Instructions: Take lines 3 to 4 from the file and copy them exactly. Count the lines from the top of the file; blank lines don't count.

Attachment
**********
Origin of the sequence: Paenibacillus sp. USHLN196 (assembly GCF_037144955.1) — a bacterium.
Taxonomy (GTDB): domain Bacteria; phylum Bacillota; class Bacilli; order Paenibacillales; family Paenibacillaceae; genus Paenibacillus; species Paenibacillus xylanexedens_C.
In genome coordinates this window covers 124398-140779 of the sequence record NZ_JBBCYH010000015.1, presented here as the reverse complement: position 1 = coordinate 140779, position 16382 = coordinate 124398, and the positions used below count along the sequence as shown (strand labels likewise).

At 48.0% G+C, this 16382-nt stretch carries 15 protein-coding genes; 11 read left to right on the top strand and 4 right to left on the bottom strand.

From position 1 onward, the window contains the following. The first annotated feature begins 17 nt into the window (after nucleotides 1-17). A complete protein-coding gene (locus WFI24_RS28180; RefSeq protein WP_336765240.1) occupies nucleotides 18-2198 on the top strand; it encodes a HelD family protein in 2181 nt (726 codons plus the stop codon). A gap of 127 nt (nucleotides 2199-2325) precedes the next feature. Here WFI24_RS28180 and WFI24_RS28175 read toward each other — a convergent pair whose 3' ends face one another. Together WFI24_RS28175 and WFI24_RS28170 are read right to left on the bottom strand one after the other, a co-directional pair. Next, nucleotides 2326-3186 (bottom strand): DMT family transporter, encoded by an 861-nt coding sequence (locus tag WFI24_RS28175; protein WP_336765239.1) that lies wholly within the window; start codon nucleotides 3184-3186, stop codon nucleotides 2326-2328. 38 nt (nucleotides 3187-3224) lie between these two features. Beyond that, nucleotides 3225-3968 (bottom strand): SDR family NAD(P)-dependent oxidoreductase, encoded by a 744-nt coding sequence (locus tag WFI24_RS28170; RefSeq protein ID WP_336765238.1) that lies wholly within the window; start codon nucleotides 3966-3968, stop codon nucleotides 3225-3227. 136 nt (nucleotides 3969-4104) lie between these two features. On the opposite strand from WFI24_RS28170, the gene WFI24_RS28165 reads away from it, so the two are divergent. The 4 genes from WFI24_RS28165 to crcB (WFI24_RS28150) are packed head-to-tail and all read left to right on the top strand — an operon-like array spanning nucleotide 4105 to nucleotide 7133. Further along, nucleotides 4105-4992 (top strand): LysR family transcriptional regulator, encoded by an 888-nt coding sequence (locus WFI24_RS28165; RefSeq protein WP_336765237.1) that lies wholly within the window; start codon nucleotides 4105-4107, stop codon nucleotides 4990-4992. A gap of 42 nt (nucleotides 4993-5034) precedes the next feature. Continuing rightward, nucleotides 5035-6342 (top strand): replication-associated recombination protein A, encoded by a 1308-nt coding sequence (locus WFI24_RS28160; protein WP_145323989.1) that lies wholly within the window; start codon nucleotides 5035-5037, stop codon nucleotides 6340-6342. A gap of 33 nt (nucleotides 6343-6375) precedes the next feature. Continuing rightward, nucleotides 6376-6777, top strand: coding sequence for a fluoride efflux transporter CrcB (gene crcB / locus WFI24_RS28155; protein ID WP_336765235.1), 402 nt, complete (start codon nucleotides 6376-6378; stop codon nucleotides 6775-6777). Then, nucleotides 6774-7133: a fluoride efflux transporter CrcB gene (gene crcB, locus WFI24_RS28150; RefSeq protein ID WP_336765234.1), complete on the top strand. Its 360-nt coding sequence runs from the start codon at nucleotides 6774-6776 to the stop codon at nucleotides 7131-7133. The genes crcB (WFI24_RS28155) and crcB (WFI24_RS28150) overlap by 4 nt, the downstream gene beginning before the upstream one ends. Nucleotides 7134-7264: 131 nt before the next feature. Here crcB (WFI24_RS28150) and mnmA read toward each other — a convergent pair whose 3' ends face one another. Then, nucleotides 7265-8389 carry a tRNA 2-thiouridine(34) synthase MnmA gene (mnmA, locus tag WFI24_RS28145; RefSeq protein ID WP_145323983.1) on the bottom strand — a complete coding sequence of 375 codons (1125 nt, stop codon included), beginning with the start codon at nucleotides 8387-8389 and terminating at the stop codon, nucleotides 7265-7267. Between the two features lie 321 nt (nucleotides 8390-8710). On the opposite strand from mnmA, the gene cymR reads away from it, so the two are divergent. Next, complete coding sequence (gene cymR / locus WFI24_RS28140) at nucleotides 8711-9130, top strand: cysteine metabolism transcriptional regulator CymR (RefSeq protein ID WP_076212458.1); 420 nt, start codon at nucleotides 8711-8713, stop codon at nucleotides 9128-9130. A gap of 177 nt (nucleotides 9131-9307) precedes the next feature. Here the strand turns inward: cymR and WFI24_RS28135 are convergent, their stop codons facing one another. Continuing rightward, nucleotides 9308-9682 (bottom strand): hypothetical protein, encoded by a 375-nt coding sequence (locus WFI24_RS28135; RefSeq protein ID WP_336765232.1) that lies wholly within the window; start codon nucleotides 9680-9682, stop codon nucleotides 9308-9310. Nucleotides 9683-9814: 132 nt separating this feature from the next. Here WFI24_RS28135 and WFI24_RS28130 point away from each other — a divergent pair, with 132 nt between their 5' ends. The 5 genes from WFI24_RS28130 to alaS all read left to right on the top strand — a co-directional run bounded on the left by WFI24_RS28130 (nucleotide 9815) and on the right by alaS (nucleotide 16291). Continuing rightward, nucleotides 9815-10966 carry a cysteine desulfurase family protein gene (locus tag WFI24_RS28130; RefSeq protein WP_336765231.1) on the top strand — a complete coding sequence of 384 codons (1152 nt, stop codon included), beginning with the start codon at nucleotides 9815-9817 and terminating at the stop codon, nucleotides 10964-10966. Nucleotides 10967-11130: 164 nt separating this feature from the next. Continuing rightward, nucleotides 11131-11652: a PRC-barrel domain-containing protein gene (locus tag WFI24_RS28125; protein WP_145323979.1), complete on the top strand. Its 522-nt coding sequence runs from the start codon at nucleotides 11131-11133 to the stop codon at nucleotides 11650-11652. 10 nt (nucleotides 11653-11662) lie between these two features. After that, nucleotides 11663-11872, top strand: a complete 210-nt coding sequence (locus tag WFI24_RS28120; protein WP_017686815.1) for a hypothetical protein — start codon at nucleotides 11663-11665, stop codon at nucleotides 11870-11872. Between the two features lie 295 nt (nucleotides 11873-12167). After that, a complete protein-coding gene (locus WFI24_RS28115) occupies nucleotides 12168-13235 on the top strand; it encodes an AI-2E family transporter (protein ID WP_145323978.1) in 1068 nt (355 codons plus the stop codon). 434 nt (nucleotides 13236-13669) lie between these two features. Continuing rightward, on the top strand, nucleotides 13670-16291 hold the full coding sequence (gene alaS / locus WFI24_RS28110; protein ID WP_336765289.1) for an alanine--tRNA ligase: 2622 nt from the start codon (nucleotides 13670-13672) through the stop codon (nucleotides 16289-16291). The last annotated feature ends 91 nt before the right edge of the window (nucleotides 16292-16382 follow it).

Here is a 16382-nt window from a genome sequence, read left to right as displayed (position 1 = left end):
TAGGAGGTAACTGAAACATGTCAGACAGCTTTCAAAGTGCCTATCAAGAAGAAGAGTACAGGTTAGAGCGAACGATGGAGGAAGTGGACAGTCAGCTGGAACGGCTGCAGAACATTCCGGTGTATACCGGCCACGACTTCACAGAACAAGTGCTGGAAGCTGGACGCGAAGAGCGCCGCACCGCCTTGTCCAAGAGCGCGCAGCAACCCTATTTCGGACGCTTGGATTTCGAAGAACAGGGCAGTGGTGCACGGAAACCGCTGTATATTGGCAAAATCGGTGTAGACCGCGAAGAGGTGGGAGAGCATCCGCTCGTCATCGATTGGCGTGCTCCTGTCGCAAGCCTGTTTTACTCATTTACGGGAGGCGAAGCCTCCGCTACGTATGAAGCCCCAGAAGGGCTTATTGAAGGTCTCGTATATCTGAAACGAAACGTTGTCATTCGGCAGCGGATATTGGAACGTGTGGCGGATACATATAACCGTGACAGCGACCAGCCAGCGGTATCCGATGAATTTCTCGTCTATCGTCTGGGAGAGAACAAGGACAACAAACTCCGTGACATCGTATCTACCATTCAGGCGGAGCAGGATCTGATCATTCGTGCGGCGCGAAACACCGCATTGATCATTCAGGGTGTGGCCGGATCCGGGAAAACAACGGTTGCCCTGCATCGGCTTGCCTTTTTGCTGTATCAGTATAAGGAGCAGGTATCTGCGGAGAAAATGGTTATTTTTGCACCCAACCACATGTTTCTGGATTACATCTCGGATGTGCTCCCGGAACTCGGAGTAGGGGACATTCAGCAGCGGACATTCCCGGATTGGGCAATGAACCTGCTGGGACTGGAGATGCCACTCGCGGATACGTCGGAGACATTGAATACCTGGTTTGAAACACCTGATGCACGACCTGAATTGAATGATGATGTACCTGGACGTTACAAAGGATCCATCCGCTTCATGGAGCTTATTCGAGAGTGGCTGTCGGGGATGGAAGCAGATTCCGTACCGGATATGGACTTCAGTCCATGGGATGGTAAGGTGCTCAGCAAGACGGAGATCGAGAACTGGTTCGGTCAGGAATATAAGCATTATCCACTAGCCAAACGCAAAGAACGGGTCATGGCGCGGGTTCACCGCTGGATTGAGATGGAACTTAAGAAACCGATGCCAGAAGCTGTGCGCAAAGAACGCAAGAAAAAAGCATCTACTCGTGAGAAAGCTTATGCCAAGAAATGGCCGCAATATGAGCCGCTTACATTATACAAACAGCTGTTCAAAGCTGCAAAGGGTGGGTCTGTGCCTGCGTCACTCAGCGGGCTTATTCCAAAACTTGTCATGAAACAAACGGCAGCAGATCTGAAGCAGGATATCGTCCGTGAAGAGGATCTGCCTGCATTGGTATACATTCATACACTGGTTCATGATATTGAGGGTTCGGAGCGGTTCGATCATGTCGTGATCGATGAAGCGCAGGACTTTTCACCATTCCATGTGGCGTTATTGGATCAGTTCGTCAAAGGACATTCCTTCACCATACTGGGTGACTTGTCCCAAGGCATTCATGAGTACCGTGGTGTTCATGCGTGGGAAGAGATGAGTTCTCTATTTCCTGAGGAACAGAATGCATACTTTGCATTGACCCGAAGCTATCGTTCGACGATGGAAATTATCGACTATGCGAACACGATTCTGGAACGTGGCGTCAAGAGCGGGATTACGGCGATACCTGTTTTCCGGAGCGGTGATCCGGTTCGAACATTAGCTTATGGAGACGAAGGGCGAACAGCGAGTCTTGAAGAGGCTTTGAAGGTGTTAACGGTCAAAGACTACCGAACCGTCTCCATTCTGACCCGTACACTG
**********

In genome coordinates this window covers 124398-140779 of the sequence record NZ_JBBCYH010000015.1, presented here as the reverse complement: position 1 = coordinate 140779, position 16382 = coordinate 124398, and the positions used below count along the sequence as shown (strand labels likewise).

At 48.0% G+C, this 16382-nt stretch carries 15 protein-coding genes; 11 read left to right on the top strand and 4 right to left on the bottom strand.